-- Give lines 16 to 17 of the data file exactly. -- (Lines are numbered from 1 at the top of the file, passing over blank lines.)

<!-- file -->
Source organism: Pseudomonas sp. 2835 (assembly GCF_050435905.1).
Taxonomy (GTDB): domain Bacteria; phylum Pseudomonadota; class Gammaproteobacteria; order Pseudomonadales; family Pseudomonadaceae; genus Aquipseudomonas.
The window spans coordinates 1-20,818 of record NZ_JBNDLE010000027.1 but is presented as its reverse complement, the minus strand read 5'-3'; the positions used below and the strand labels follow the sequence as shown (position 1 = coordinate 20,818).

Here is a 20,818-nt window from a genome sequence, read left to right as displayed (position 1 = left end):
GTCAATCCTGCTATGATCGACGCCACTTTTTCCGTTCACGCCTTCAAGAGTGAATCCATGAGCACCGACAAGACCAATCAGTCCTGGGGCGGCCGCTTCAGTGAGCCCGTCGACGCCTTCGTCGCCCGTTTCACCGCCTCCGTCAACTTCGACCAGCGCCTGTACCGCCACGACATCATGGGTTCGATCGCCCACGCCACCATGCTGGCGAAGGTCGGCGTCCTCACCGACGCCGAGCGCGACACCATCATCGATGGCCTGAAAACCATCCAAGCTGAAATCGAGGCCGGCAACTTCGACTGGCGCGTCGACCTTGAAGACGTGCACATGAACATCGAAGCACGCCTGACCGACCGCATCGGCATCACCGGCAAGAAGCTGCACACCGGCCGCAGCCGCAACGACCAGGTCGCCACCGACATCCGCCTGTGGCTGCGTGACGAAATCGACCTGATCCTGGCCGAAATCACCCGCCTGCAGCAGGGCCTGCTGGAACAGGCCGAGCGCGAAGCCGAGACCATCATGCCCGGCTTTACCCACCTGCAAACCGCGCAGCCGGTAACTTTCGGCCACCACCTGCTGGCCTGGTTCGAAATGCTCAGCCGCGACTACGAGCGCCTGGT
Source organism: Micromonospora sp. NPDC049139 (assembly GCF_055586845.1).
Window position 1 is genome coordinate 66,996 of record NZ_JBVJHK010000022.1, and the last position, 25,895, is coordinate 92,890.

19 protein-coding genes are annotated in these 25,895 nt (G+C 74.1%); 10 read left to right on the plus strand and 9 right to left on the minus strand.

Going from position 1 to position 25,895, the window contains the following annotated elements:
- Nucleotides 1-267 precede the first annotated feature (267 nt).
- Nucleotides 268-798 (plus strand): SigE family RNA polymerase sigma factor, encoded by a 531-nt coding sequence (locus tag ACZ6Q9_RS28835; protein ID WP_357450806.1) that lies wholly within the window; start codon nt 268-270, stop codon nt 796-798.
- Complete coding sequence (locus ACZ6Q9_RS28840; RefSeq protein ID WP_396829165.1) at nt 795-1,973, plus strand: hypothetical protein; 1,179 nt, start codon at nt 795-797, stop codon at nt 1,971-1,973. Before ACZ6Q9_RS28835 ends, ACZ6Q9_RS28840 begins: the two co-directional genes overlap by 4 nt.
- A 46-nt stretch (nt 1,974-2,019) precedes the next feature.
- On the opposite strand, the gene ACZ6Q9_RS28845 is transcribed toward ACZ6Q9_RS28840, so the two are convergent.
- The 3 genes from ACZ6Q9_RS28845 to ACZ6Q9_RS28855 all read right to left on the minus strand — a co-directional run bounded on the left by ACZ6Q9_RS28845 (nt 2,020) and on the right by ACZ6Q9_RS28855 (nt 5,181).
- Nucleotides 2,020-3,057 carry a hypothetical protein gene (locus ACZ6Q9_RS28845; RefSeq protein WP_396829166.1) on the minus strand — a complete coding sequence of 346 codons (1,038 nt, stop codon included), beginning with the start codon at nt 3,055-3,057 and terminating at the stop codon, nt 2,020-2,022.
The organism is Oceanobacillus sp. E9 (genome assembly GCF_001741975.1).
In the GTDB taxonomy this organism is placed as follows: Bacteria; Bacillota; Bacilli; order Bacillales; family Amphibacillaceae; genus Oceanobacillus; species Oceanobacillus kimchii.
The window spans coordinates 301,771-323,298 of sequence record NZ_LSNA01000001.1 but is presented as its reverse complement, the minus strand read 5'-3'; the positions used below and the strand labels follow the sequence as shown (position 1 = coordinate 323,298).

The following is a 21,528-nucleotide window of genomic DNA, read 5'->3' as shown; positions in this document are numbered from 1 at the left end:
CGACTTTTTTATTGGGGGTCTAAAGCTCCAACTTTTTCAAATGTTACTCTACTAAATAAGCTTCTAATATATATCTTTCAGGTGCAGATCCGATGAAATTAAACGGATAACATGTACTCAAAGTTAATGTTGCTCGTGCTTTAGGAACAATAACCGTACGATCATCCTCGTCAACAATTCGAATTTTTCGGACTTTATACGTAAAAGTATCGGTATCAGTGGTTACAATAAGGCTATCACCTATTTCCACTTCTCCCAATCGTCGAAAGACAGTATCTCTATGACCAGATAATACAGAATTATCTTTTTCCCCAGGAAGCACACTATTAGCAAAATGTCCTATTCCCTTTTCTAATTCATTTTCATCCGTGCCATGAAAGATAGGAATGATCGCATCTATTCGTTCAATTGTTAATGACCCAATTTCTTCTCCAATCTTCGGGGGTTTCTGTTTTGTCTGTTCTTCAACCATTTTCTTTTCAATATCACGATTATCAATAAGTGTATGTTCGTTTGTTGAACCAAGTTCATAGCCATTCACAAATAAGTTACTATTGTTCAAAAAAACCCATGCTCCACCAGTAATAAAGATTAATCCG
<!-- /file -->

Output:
- Nucleotides 2,020-3,057 carry a hypothetical protein gene (locus ACZ6Q9_RS28845; RefSeq protein WP_396829166.1) on the minus strand — a complete coding sequence of 346 codons (1,038 nt, stop codon included), beginning with the start codon at nt 3,055-3,057 and terminating at the stop codon, nt 2,020-2,022.
The organism is Oceanobacillus sp. E9 (genome assembly GCF_001741975.1).